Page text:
Follows the lives of two co-dependent sisters who work as hotel maids in Fresno.
Screenwriter William Goldman famously said nobody knows anything in the business of film production, and we keep confirming this over and over again. Consider the case of director Jaime Babbitt. At the break of 2000, she released her first movie, But I’m a Cheerleader. It is a surprisingly deft comedy about a popular teen girl sent to a conversion therapy retreat when she manifests incipient lesbianism. The candy-color palette and self-conscious cartoonish characterization speak of heteronormative gender roles as a disguise to wear when you sacrifice your true self on the altar of societal acceptance. It deservedly entered the canon of cult classic movies and became a touchstone for a generation of queer kids. None of her following films gathered the same attention or connected with the zeitgeist with the same force.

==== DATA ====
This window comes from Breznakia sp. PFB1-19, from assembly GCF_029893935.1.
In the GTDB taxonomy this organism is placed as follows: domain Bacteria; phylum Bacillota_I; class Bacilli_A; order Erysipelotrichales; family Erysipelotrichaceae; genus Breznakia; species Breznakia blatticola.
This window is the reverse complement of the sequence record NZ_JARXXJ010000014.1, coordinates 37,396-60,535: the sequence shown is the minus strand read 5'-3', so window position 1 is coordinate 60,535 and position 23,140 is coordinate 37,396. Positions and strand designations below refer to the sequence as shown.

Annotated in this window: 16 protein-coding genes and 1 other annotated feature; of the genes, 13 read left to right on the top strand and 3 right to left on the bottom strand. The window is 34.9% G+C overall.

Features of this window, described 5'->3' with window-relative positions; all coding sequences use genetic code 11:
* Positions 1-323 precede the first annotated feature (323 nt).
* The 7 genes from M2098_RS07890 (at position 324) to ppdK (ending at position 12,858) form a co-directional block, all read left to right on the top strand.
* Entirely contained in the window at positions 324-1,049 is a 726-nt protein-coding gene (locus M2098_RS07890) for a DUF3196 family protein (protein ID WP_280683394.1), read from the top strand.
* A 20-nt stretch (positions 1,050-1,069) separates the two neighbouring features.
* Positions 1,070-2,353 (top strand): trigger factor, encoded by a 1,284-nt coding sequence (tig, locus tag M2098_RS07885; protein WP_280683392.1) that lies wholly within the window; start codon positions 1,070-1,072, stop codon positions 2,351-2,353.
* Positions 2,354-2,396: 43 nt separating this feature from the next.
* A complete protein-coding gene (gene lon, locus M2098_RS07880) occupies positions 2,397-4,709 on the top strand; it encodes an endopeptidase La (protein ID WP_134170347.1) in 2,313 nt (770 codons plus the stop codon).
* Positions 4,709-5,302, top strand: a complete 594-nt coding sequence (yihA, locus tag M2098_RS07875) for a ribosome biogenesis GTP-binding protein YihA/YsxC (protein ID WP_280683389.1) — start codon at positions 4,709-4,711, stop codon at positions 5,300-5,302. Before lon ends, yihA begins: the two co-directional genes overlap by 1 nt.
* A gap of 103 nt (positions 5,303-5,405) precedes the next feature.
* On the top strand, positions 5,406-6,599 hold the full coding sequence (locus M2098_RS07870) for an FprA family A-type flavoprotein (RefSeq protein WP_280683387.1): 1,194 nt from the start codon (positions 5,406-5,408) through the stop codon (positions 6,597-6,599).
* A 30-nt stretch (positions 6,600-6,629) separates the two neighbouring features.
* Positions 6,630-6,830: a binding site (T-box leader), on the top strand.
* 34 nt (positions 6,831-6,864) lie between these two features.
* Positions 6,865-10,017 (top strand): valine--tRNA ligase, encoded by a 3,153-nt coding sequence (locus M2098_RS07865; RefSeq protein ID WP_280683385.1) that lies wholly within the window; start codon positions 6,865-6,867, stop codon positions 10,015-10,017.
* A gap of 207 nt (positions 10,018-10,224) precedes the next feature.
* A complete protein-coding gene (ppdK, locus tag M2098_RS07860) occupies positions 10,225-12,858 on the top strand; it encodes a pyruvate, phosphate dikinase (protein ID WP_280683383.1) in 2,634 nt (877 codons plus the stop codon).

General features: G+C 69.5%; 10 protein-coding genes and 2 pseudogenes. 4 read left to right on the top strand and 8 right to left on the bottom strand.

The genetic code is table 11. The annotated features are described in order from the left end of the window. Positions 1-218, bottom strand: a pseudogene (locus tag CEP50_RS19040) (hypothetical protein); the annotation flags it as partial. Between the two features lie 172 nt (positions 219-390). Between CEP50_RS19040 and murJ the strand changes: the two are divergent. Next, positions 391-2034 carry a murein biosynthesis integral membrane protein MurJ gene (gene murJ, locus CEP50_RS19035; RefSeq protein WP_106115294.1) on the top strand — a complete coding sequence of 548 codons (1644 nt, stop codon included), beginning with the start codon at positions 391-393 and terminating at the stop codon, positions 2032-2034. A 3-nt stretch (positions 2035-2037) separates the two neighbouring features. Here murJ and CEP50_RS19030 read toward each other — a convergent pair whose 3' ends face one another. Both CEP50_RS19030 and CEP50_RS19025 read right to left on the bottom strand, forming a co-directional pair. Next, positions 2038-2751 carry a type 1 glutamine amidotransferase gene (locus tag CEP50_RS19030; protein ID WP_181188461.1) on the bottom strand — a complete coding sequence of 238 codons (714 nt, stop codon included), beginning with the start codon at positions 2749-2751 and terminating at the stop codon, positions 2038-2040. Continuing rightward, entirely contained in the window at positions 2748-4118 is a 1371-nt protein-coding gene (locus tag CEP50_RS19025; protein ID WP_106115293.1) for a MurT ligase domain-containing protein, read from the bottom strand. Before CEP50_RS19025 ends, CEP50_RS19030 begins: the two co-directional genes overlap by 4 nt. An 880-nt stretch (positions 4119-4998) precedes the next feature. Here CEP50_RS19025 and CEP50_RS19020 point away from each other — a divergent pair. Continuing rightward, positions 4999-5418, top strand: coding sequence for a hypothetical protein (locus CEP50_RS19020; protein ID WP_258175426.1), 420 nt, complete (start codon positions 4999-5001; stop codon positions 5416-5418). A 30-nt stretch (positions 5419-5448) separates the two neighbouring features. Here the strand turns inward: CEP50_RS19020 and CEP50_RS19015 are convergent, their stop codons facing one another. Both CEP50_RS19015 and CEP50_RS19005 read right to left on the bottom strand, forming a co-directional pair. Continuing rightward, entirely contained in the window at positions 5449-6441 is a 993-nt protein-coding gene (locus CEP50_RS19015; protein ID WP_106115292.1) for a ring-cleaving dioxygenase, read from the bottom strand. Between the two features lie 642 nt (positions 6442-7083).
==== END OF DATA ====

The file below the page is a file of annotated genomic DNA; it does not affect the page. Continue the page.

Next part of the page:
Are comedies making a comeback to the big screen? It seems like it. In a way, they never left. Robert Downey Jr.’s occasional quips in “Iron Man” (2008) took over. As superhero movies elbowed out other genres off screens, Marvel films zeroed in on delivering laughs. The formula had grown stale when Taika Waititi premiered his take on Thor. It’s fitting to see how out of the ashes of “Thor: Love and Thunder”’s failure comes a new batch of straight - and queer! - comedies to reclaim audiences in the theaters. Here’s a rundown of the most recent, latest, and upcoming comedies of 2023.
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